The cuts made by Ruckriegle were fairly modest. Reporter Peggy Lowe, writing about the transcripts in the August 3 Rocky, said the judge redacted "any mention of the woman's name, some of her sexual activity, mental health history, medications and any drug or alcohol use." As for Moore, he characterizes the redactions as "minor. Nothing to be upset about. They kind of make you wonder why there were redacted at all."
For this reason, the Post and the other media outlets have dropped plans to further pursue the matter in court. In Moore's words, "I don't believe it sets a precedent, and our lawyers and media partners don't believe it does, either. This is a unique case." Yet he says the paper has learned a lesson: "In light of the shifting sands in rulings on prior restraints, the media will have to make some additional calculations. And we'll do that."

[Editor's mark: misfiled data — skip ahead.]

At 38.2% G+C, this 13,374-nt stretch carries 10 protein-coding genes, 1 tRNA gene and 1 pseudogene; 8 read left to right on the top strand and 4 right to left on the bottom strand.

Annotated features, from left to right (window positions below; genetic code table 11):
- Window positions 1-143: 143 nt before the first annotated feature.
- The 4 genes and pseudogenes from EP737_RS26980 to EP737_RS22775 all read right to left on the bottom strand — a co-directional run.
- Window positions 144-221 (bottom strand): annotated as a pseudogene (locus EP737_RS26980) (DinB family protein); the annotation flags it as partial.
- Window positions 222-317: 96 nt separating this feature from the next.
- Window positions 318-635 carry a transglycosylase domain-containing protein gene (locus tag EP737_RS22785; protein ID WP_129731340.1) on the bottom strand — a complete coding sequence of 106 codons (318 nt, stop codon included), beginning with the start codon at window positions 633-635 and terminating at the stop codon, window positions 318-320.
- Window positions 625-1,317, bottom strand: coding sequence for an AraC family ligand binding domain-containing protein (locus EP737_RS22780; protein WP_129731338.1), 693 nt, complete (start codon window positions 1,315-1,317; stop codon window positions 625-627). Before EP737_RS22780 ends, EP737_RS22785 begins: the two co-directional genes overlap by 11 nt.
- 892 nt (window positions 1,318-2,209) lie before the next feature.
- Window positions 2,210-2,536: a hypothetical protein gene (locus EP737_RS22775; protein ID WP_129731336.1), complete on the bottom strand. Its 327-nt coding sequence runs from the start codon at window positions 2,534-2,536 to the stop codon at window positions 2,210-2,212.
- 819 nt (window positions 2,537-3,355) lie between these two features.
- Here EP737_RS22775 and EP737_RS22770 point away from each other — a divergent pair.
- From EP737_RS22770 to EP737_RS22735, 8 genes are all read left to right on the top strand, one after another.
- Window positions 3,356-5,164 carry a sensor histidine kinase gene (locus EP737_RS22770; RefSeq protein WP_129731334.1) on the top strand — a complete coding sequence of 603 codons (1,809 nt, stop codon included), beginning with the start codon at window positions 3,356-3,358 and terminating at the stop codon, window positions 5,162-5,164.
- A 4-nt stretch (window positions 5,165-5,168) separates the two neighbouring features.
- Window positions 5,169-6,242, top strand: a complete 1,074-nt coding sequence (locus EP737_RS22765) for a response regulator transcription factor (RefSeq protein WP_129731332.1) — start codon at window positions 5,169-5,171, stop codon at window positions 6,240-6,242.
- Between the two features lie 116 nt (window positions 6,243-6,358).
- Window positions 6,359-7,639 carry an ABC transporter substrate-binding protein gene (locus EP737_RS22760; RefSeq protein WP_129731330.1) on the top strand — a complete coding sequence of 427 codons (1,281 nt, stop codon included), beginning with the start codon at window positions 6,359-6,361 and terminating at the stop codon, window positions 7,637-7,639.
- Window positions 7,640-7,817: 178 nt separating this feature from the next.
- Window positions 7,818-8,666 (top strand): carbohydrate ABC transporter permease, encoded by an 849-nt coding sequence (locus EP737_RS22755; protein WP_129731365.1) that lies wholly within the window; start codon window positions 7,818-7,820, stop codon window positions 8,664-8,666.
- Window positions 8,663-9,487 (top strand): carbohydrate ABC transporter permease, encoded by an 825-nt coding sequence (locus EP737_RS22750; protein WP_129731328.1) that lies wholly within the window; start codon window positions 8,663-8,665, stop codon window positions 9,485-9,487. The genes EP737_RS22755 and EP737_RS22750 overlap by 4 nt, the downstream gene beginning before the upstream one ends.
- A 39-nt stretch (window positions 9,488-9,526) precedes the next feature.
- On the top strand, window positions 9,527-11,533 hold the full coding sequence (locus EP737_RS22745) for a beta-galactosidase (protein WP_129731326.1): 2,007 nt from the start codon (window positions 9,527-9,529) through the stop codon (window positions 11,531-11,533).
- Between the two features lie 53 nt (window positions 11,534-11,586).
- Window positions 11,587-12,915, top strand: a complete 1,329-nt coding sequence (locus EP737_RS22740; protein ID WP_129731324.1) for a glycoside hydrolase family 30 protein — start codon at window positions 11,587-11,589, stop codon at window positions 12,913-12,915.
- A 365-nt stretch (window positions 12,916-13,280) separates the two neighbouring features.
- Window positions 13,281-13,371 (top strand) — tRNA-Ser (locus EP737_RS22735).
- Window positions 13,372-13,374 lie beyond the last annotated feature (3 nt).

In the meantime, the August 10 filing promises that Kobe Bryant news junkies will have plenty of opportunities to decide between right and thong.
Back to court: Two media-oriented legal conflicts previously noted in this space are progressing in intriguing ways.